Why Pollinators are Important for Your Garden


As you sit down for dinner tonight to enjoy fresh fruits and vegetables, remember to thank the important pollinators that made it all possible. Without pollinators, there would be a substantial decline in the availability and diversity of fresh produce, and both humans and animals would suffer. Read on to find out why pollinators are so important to our gardens and how we can help create safe and welcoming sanctuaries for them to rest and refuel between travels.

What is pollination?

Pollination occurs when pollen grain moves from the male part of a flower to the female part of a different flower of the same plant species. The fertilized flower can then produce fruit and seeds. This process is essential to the reproduction of most flowering plants, and therefore essential to a healthy ecosystem.

There are three ways fertilization can occur:

  1. Self-pollination
  2. Wind and water pollination
  3. Cross-pollination through pollinators

Pollinators have evolved with native plants, which are adapted to the seasons, climate, and soils of that area, but can still pollinate in some non-native plants. 

The importance of pollinators

Pollinators are vital to the production of healthy crops for food, fibers, edible oils, medicines, and more. About 35% of the world’s food crops exist because of the work of pollinators.

Pollinators are essential components of the habitats that wild animals rely on for food and shelter. Without them, we would face food shortages and fewer plants, resulting in less carbon dioxide in our atmosphere, which provides the carbon that is the building block of all life.

Pollinator gardens offer a safe place to rest and refuel for pollinators like bees, birds, butterflies, and more. By supplying food in the form of pollen and nectar, plants ensure that these important pollinators stay in the area and continue to do their important work. 

Common pollinators

Bats are important pollinators in tropical and desert climates. They feed on insects in the flower, including agricultural pests, as well as on the nectar and flower parts. Bats are attracted at night to large pale or white flowers that are fragrant and full of nectar.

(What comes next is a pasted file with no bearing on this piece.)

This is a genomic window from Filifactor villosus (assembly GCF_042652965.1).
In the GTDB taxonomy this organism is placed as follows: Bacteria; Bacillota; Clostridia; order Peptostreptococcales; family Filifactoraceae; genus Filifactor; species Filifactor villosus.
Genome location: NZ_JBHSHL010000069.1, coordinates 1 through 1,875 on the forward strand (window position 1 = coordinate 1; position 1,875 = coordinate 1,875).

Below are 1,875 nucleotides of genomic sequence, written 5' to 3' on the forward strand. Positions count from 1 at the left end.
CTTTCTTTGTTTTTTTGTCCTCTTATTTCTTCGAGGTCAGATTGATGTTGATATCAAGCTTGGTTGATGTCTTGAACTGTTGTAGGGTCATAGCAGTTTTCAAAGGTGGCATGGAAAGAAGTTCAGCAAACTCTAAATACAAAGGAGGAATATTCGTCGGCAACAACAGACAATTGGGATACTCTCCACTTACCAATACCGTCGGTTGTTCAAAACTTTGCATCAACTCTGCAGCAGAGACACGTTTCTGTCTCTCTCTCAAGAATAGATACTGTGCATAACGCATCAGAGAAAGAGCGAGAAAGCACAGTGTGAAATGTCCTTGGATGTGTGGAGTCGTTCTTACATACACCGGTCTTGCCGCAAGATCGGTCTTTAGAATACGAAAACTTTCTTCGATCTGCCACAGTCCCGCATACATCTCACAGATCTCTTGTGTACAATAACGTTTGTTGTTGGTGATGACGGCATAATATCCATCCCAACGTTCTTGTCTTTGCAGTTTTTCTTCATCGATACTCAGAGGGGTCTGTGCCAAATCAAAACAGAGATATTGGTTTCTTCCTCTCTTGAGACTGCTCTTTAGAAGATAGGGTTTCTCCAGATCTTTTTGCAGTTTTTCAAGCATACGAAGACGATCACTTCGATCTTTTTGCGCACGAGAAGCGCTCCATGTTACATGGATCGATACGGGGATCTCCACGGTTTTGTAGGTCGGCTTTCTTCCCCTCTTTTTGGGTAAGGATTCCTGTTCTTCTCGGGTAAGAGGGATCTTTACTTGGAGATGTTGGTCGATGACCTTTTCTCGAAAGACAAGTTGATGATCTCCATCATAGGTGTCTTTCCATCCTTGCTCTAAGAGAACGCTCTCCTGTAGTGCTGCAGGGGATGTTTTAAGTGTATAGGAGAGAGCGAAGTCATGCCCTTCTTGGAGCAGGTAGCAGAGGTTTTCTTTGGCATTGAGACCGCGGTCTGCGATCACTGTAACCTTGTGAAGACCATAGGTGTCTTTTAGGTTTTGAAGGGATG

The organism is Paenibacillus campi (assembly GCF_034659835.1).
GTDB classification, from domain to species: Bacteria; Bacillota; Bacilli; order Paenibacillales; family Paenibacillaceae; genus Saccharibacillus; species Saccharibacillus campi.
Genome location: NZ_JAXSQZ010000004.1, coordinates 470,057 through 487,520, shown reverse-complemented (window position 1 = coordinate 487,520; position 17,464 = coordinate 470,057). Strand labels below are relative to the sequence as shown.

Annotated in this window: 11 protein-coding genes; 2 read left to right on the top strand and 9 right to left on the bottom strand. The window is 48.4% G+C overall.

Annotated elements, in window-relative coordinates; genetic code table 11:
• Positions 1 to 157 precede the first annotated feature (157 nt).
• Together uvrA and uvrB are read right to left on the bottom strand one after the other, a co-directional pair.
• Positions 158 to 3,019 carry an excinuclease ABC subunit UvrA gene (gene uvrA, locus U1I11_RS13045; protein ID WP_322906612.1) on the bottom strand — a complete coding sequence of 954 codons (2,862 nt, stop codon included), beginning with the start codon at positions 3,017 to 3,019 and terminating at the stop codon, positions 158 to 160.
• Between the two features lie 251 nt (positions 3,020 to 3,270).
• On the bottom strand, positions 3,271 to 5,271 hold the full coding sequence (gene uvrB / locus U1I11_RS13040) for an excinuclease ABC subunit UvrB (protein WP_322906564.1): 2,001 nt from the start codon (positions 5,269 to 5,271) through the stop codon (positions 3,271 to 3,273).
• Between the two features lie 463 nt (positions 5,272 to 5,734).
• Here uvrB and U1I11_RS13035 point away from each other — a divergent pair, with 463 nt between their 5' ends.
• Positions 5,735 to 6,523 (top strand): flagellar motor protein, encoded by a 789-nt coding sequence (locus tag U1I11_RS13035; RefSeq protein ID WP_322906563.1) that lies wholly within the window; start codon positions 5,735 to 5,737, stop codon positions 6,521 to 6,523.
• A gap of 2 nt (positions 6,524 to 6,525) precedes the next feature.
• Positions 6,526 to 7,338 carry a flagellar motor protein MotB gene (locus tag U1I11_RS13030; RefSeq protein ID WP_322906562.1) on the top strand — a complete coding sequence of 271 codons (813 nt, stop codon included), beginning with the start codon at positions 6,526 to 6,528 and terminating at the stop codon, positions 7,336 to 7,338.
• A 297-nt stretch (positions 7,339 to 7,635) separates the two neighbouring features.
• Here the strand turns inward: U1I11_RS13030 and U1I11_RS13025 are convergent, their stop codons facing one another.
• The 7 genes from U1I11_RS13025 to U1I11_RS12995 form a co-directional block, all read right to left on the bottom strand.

Birds are particularly important pollinators of wildflowers. Hummingbirds, specifically, are key to wildflower pollination here in the United States.

Butterflies choose brightly colored, clustered, plant varieties which have flat surfaces that serve as landing pads. 

Bees spend most of their lives collecting pollen and feeding it to their developing offspring. The hairs all over bees’ bodies use electrostatic forces to attract pollen grains.

Tips for creating a pollinator-friendly garden

  • Don’t use pesticides that might harm or drive away birds, bees, and butterflies unless necessary. If you must use them, spray at night when bees and other pollinators aren’t active.
  • Use a wide variety of plants with overlapping bloom periods to keep pollinators around and active year-round. Include native plants to support pollinators that are adapted to your region, and don’t leave out the night blooming plants which will support moths and bats. 
  • Plant milkweed. The milky juice of the plant makes caterpillars and adult monarch butterflies distasteful to predators.
  • Include larval host plants in your landscape which support the caterpillars that will soon become pollinating butterflies.
  • Make artificial nectar using four parts water and one part table sugar, for a hummingbird feeder.
  • Choose pollinator-friendly plants and avoid planting modern hybrid flowers, as the pollen, nectar, and fragrance have been left out of these to create the “perfect” blooms.
  • Dead trees and limbs provide essential nesting sites for native bees.


Q: What would happen without pollinators?

A: Natural systems and food webs would be severely impacted, affecting the 
availability and diversity of food crops. 

Q: Do all plants need to be pollinated?

A: Yes, all plants need to be pollinated in order to produce fruit and seeds.

Q: What are the best pollinators?

A: Wild honey bees, bumblebees, butterflies, moths, wasps, and other insects.

Pollinator-friendly gardens help pollinators by providing nesting sites and bites of food. And we as humans benefit from the survival of these important pollinators.

If in need of assistance in creating a pollinator garden, reach out to one of Lawn Love’s lawn care professionals.

Main photo credit: Pxhere

Madeline Hoppe

Born and raised in Tampa, FL, Madeline Hoppe is a customer service expert with a deep respect for the written word. In her down time, she enjoys low-key nights watching movies with her family or heading to one of Tampa Bay's local beaches on a summery day.